The total number of deaths in Italy from the coronavirus outbreak rose to 4,825 on Saturday, marking the worst day for casualties since the crisis began, as Spain also recorded a jump in fatalities.
Official Italian numbers showed that the country’s death toll from the disease had increased by 793 over the past 24 hours, while the total number of diagnosed cases rose 14 per cent to 53,578.
The data showed that the total number of active cases — which strips out the recovered and the deceased — also rose sharply by 13 per cent to 42,681. To date, 6,072 people in Italy have recovered, while 2,857 people are in intensive care.
On Saturday, 546 people more deaths were reported in the northern region of Lombardy alone.
Spain recorded more than 300 deaths from the virus on Saturday, taking its total number of fatalities to 1,326.
“Unfortunately, the worst is to come,” said Pedro Sánchez, prime minister, in an address to the nation on Saturday night, as he warned that Spain’s number of deaths and diagnosed cases would continue to rise. “We have yet to feel the impact of the hardest, most damaging phase that will test to the limit our moral and material capacity.”
The number of documented Spanish cases of coronavirus increased by almost 5,000, according to figures released on Saturday, reaching 24,926 cases, with 1,612 people in intensive care.
Compared with Friday’s figures, the new numbers represent a 25 per cent increase in cases, a 40 per cent surge in people in intensive care and a 32 per cent increase in the death toll. Overall, 2,125 people have recovered.
Spain’s hospitals and intensive care units are struggling to cope, despite some Madrid hotels being temporarily converted into medical facilities, along with the Fair of Madrid, the capital’s main exhibition space.
Madrid remains the worst-affected part of Spain, with 8,921 cases, 767 people in intensive care and 804 deaths.
Mr Sánchez warned of the risk of a collapse of the health system if the spread of the disease was not brought under control, while acknowledging that, unlike a number of Asian countries, “western society was not prepared for a pandemic.”
But he resisted suggestions that he tighten the lockdown Spain has been under for almost a week, saying that Spain was already under the “toughest measures in Europe and almost the world”.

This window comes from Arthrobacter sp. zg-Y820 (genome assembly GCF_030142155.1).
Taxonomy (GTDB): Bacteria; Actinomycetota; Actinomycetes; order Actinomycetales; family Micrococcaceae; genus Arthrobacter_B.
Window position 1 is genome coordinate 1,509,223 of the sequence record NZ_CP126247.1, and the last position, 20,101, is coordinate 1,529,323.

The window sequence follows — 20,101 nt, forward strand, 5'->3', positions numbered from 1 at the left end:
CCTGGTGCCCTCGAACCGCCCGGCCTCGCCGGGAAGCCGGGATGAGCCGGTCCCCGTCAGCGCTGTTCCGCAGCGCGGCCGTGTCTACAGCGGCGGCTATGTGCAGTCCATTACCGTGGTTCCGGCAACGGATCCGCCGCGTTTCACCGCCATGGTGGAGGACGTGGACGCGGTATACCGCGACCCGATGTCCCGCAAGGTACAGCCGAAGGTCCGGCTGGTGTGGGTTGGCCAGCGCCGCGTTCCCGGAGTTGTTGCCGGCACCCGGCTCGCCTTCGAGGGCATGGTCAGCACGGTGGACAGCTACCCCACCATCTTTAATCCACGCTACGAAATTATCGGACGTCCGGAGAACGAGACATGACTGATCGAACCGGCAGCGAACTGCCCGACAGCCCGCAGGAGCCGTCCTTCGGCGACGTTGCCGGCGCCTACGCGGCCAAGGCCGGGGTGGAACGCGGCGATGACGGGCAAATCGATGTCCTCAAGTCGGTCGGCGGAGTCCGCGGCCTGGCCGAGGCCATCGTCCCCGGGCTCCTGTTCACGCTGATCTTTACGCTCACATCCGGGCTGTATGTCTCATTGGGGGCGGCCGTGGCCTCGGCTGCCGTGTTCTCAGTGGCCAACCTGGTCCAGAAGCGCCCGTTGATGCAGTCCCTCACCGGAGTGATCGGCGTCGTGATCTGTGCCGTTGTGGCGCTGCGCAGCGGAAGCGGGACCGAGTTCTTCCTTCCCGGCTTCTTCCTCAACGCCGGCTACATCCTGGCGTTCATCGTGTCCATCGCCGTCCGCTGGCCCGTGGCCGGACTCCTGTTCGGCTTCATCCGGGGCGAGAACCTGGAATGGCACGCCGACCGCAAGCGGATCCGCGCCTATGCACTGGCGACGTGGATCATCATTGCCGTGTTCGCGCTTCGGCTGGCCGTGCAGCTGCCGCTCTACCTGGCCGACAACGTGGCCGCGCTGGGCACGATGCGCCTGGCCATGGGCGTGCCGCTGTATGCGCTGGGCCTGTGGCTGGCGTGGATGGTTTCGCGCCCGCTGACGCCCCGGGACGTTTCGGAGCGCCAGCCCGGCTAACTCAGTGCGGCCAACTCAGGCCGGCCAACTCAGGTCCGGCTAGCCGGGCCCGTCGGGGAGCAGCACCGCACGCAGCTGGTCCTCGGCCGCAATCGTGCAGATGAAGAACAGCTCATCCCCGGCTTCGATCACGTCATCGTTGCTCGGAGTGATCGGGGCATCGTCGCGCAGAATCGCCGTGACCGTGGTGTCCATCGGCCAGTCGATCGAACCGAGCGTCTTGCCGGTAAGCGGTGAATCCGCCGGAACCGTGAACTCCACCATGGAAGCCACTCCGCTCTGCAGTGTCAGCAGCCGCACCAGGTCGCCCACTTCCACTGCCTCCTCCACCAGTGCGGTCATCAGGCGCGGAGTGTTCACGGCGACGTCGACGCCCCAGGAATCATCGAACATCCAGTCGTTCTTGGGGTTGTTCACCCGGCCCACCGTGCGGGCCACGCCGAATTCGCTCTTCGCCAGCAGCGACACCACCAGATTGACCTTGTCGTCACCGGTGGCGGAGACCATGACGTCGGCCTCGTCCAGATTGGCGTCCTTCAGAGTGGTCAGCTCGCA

In several parts of Spain, including Madrid and Seville, people banged pots and pans at the scheduled time of Mr Sánchez’s address, in protest at the government’s management of the crisis.
In Italy, which on Thursday overtook China to become the country with the highest number of deaths from the global Covid-19 outbreak, the government has enforced stricter measures to try to halt the spread of the virus.
Prime minister Giuseppe Conte ordered all businesses, with the exception of those considered essential to supply chains, to close until April 3 as Italy faced its “most difficult crisis in our postwar period”, he said in a video message on social media on Saturday.
Grocery stores, pharmacies, banks and postal service would remain open, Mr Conte said.
On Friday the government banned the last types of outdoor exercise Italians were able to do under the lockdown measures, by deciding that running and bicycle rides were no longer permitted.
The Italian military has been dispatched to Milan, the largest city in Lombardy, to ensure the lockdown measures are followed.
Over 223,633 people were inspected by the Italian police on Friday across the country, with almost 10,000 people reported for breaking the lockdown measures and 260 for false declarations about why they were outside, according to the Italian interior ministry.
As Lombardy’s public health system comes under immense strain there are increasing signs that other regions are beginning to face a similar shortage of resources to deal with the outbreak. Many of those infected are healthcare workers.
On Saturday the Piedmont Medical Association wrote a letter to the Italian government urging it to provide the region with more assistance. “The situation is serious. In the next few days it will be dramatic,” it said.
The Italian government has scrambled to procure masks and other medical equipment, as well as calling for retired health workers to come back to assist and letting final year doctors graduate early to join the front line. Several large Italian companies, including the car companies Fiat and Ferrari, have begun plans to assist in the production line for ventilators.
Mr Conte said on Saturday that 3,500 retired or non-working Italian doctors had responded to an urgent request to be called into action.
The Italian air force has begun to ship large amounts of medical supplies sourced by the government from abroad, with 3m medical masks due to arrive from countries including Egypt and India, while 100 ventilators have been dispatched from China, according to Ansa, Italy’s national newswire.
Meanwhile, Mr Sánchez said Spain was increasing the number of coronavirus tests to 15,000 to 20,000 a day and had also stepped up the importation and manufacture of masks.
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